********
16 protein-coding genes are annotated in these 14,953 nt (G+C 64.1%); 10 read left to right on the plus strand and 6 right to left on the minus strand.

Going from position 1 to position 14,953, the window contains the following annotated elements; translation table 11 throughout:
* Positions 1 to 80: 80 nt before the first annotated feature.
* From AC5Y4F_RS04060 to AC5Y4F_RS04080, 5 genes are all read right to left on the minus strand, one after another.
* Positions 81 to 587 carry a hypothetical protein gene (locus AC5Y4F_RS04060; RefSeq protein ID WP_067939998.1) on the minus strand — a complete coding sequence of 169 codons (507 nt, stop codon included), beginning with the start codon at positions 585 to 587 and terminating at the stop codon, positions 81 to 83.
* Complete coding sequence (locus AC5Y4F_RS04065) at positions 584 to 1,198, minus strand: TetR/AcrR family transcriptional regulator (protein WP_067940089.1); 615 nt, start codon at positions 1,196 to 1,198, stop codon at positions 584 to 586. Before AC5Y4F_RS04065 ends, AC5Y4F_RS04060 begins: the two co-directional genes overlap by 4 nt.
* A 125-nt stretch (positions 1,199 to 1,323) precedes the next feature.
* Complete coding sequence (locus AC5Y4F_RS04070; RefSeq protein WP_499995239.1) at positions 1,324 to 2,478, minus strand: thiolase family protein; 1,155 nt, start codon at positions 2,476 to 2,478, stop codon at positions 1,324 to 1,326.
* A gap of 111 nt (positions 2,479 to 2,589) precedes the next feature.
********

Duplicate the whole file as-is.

16 protein-coding genes are annotated in these 14,953 nt (G+C 64.1%); 10 read left to right on the plus strand and 6 right to left on the minus strand.

Going from position 1 to position 14,953, the window contains the following annotated elements; translation table 11 throughout:
* Positions 1 to 80: 80 nt before the first annotated feature.
* From AC5Y4F_RS04060 to AC5Y4F_RS04080, 5 genes are all read right to left on the minus strand, one after another.
* Positions 81 to 587 carry a hypothetical protein gene (locus AC5Y4F_RS04060; RefSeq protein ID WP_067939998.1) on the minus strand — a complete coding sequence of 169 codons (507 nt, stop codon included), beginning with the start codon at positions 585 to 587 and terminating at the stop codon, positions 81 to 83.
* Complete coding sequence (locus AC5Y4F_RS04065) at positions 584 to 1,198, minus strand: TetR/AcrR family transcriptional regulator (protein WP_067940089.1); 615 nt, start codon at positions 1,196 to 1,198, stop codon at positions 584 to 586. Before AC5Y4F_RS04065 ends, AC5Y4F_RS04060 begins: the two co-directional genes overlap by 4 nt.
* A 125-nt stretch (positions 1,199 to 1,323) precedes the next feature.
* Complete coding sequence (locus AC5Y4F_RS04070; RefSeq protein WP_499995239.1) at positions 1,324 to 2,478, minus strand: thiolase family protein; 1,155 nt, start codon at positions 2,476 to 2,478, stop codon at positions 1,324 to 1,326.
* A gap of 111 nt (positions 2,479 to 2,589) precedes the next feature.